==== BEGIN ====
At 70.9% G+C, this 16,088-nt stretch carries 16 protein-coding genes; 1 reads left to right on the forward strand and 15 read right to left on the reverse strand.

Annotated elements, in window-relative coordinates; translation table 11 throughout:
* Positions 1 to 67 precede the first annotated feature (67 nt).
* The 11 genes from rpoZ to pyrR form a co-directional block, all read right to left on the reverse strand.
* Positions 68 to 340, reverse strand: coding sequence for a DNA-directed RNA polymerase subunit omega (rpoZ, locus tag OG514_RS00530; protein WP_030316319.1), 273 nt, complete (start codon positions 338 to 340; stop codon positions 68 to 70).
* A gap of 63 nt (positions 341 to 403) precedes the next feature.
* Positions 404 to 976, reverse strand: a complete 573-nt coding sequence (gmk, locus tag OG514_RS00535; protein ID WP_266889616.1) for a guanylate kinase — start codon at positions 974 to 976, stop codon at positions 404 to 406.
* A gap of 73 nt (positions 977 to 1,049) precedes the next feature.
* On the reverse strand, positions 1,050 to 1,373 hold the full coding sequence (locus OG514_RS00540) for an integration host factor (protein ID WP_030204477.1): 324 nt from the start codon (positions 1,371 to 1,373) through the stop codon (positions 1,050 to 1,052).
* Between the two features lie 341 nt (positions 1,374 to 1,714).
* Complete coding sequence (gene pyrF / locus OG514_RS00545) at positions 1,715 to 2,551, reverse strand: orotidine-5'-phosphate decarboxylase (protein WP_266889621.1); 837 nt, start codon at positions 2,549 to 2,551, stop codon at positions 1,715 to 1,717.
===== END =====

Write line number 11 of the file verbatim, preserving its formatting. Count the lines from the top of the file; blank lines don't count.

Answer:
* Complete coding sequence (gene pyrF / locus OG514_RS00545) at positions 1,715 to 2,551, reverse strand: orotidine-5'-phosphate decarboxylase (protein WP_266889621.1); 837 nt, start codon at positions 2,549 to 2,551, stop codon at positions 1,715 to 1,717.